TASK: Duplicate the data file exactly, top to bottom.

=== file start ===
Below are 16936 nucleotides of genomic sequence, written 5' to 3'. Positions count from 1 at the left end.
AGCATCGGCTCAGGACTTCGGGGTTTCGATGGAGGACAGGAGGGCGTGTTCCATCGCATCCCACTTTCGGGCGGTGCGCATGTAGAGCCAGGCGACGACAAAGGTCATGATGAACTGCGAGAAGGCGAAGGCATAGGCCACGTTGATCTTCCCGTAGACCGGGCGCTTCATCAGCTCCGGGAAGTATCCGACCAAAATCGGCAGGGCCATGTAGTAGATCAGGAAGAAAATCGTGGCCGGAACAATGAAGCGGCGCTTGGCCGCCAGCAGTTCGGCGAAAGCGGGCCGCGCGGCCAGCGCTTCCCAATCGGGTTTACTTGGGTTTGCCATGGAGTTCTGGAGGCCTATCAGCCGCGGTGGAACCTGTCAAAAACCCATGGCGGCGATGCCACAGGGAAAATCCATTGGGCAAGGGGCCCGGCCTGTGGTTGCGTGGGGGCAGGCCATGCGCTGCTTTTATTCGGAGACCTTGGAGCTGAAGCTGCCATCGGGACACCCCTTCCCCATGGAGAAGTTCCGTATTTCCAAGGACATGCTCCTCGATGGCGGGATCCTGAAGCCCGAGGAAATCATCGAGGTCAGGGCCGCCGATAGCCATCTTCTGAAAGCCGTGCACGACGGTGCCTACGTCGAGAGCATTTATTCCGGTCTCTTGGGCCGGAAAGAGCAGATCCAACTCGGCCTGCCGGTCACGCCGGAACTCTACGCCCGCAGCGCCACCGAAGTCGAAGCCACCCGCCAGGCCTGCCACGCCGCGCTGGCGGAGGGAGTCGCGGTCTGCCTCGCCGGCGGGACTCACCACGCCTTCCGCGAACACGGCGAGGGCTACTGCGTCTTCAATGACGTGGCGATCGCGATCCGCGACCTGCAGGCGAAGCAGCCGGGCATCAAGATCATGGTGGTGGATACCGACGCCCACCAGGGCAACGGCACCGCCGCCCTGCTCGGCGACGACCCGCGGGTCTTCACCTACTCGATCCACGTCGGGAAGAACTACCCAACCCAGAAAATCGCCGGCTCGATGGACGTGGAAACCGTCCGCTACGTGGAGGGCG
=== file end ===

Below are 16936 nucleotides of genomic sequence, written 5' to 3'. Positions count from 1 at the left end.
AGCATCGGCTCAGGACTTCGGGGTTTCGATGGAGGACAGGAGGGCGTGTTCCATCGCATCCCACTTTCGGGCGGTGCGCATGTAGAGCCAGGCGACGACAAAGGTCATGATGAACTGCGAGAAGGCGAAGGCATAGGCCACGTTGATCTTCCCGTAGACCGGGCGCTTCATCAGCTCCGGGAAGTATCCGACCAAAATCGGCAGGGCCATGTAGTAGATCAGGAAGAAAATCGTGGCCGGAACAATGAAGCGGCGCTTGGCCGCCAGCAGTTCGGCGAAAGCGGGCCGCGCGGCCAGCGCTTCCCAATCGGGTTTACTTGGGTTTGCCATGGAGTTCTGGAGGCCTATCAGCCGCGGTGGAACCTGTCAAAAACCCATGGCGGCGATGCCACAGGGAAAATCCATTGGGCAAGGGGCCCGGCCTGTGGTTGCGTGGGGGCAGGCCATGCGCTGCTTTTATTCGGAGACCTTGGAGCTGAAGCTGCCATCGGGACACCCCTTCCCCATGGAGAAGTTCCGTATTTCCAAGGACATGCTCCTCGATGGCGGGATCCTGAAGCCCGAGGAAATCATCGAGGTCAGGGCCGCCGATAGCCATCTTCTGAAAGCCGTGCACGACGGTGCCTACGTCGAGAGCATTTATTCCGGTCTCTTGGGCCGGAAAGAGCAGATCCAACTCGGCCTGCCGGTCACGCCGGAACTCTACGCCCGCAGCGCCACCGAAGTCGAAGCCACCCGCCAGGCCTGCCACGCCGCGCTGGCGGAGGGAGTCGCGGTCTGCCTCGCCGGCGGGACTCACCACGCCTTCCGCGAACACGGCGAGGGCTACTGCGTCTTCAATGACGTGGCGATCGCGATCCGCGACCTGCAGGCGAAGCAGCCGGGCATCAAGATCATGGTGGTGGATACCGACGCCCACCAGGGCAACGGCACCGCCGCCCTGCTCGGCGACGACCCGCGGGTCTTCACCTACTCGATCCACGTCGGGAAGAACTACCCAACCCAGAAAATCGCCGGCTCGATGGACGTGGAAACCGTCCGCTACGTGGAGGGCG